The Cottage at Glass Beach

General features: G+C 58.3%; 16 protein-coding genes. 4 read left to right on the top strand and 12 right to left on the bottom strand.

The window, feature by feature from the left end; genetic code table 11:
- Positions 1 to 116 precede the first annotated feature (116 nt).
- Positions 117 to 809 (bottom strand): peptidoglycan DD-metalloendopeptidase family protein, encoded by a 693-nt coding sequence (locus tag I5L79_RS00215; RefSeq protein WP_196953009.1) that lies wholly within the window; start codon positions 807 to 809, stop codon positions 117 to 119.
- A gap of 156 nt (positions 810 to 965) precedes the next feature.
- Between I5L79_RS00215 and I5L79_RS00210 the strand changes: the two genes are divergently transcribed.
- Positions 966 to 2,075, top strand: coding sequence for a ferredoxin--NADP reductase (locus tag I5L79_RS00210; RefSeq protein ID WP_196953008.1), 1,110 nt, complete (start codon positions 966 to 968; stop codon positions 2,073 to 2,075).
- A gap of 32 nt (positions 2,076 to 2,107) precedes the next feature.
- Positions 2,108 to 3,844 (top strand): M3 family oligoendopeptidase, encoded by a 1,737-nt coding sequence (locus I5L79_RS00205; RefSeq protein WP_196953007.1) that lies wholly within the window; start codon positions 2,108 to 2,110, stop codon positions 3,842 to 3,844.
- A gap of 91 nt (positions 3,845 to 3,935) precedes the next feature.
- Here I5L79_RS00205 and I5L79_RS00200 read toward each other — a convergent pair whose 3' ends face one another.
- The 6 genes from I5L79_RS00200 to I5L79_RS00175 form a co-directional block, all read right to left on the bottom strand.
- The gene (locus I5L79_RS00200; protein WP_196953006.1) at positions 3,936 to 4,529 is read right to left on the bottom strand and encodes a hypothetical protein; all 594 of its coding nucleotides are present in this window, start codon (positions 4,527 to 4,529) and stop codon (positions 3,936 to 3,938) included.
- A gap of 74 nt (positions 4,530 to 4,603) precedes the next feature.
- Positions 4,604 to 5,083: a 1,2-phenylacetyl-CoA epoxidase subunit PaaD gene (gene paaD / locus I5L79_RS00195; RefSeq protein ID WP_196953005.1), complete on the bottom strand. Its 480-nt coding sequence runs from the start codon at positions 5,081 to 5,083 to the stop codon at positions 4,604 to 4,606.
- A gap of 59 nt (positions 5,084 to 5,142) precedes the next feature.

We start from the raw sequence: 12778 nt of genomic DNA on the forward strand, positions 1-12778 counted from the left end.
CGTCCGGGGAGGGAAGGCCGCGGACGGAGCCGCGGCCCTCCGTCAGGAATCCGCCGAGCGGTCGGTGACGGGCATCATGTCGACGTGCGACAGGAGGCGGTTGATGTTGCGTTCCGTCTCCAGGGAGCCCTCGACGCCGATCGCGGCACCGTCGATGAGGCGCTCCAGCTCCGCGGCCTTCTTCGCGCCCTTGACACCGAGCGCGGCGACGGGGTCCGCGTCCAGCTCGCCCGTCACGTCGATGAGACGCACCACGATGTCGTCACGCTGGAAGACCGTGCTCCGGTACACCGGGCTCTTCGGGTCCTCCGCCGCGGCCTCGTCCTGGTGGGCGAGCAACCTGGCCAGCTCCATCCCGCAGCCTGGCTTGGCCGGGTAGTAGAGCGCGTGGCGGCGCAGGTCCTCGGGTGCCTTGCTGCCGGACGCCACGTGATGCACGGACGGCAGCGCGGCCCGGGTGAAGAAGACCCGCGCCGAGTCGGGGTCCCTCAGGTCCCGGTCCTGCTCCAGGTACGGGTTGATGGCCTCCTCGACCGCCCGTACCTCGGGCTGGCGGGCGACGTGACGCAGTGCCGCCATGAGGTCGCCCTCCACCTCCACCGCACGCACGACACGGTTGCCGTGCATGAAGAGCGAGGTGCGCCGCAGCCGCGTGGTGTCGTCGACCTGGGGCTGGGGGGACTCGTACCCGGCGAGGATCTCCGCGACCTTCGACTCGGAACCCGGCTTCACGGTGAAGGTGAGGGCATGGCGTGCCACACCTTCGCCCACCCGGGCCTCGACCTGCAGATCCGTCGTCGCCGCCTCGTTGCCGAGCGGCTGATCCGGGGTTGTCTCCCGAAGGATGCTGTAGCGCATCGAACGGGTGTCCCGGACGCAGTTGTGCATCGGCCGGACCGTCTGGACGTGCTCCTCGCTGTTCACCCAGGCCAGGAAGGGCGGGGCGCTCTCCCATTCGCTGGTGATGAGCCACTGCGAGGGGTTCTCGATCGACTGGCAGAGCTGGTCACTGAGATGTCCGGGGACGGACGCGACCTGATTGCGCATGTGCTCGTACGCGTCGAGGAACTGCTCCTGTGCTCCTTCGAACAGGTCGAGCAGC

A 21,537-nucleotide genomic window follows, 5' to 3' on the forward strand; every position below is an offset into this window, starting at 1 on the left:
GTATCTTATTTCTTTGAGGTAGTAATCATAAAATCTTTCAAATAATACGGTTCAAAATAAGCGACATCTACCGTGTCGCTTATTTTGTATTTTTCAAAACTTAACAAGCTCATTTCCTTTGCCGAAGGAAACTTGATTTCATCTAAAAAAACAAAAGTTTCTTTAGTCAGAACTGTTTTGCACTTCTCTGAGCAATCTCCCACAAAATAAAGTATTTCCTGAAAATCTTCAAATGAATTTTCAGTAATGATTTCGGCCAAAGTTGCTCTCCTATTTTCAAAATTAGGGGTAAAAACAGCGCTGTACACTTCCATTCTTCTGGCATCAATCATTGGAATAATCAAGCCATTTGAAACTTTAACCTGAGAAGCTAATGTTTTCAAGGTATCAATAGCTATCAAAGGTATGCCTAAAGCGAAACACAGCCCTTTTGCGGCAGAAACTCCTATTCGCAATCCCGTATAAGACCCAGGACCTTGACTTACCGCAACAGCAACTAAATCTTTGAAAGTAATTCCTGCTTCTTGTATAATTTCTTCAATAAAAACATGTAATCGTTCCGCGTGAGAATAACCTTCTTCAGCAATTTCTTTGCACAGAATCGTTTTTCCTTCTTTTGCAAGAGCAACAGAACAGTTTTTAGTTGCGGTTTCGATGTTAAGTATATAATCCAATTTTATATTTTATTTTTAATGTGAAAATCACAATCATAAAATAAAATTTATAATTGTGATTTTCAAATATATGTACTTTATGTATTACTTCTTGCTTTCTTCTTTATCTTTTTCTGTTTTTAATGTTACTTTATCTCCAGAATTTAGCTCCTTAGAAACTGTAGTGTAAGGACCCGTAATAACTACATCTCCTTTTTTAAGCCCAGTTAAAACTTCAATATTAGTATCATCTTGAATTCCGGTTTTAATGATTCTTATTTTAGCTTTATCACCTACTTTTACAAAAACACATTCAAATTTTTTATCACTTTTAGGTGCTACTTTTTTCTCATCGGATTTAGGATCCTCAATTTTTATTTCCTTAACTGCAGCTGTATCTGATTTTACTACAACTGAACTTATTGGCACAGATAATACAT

The Cottage At Glass Beach - Heather Barbieri (3.5 stars)Review copy provided by the publisher in conjunction with TLC Book Tours Publication date: May 15, 2012I liked this book. It was a nice change of pace from my recent reads. Here is the Goodreads summary:Married to the youngest attorney general in Massachusetts state history, Nora Cunningham is a picture-perfect political wife and a doting mother. But her carefully constructed life falls to pieces when she, along with the rest of the world, learns of the infidelity of her husband, Malcolm.Humiliated and hounded by the press, Nora packs up her daughters–Annie, seven; and Ella, twelve–and takes refuge on Burke’s Island, a craggy spit of land off the coast of Maine. Settled by Irish immigrants, the island is a place where superstition and magic are carried on the ocean winds, and wishes and dreams wash ashore with the changing tides.Nora spent her first five years on the island but has not been back to the remote community for decades–not since that long ago summer when her mother disappeared at sea. One night while sitting alone on Glass Beach below the cottage where she spent her childhood, Nora succumbs to grief, her tears flowing into the ocean. Days later she finds an enigmatic fisherman named Owen Kavanagh shipwrecked on the rocks nearby. Is he, as her aunt’s friend Polly suggests, a selkie–a mythical being of island legend–summoned by her heartbreak, or simply someone who, like Nora, is trying to find his way in the wake of his own personal struggles?Just as she begins to regain her balance, her daughters embark on a reckless odyssey of their own–a journey that will force Nora to find the courage to chart her own course and finally face the truth about her marriage, her mother, and her long-buried past.The writing in this book was really great, and this was a nice, leisurely book, perfect for summer reading.Nora was a sympathetic character, easy to like. I wanted her to figure out what to do about her unfaithful husband, who seemed to still want to come in and out of her life on his own time, and to put the pieces of her life back together. I loved Nora’s aunt Maire, who she hasn’t seen since she was a child, and her friend Polly. Polly was a hoot! They were excellent tour guides of the island for Nora and her daughters, and those relationships were really touching.Annie and Ella were interesting, particularly Ella’s relationship with Nora. Ella seemed to blame Nora for the troubles with her husband, and Nora was trying to shield the girls from the truth. It made for a tumultuous relationship, and I really felt for Nora, who I thought was being unfairly blamed for things beyond her control. As for Annie, I loved her imagination! She was great.There is some magical realism at work in this book, and I liked the way it was done. It wasn’t too over the top, and blended in very nicely with the rest of the book.The subplot about Nora’s mother, Maeve, and what happened to her was really interesting and I wish I had learned more about it! I was expecting Nora to start looking into her mother’s life much sooner than she did, but that was the most intriguing part of the book for me.Owen’s appearance complicated matters for Nora. She was drawn to him, but struggled with her feelings because of the state of her relationship with her husband. I liked Owen – he was kind, and got along with Maire which endeared him to me.I must admit that the ending confused me. There was a lot going on and I felt that I needed a bit more of an explanation as far as certain aspects go, but I did enjoy the story. I’m going to be checking out Heather Barbieri’s other books!(From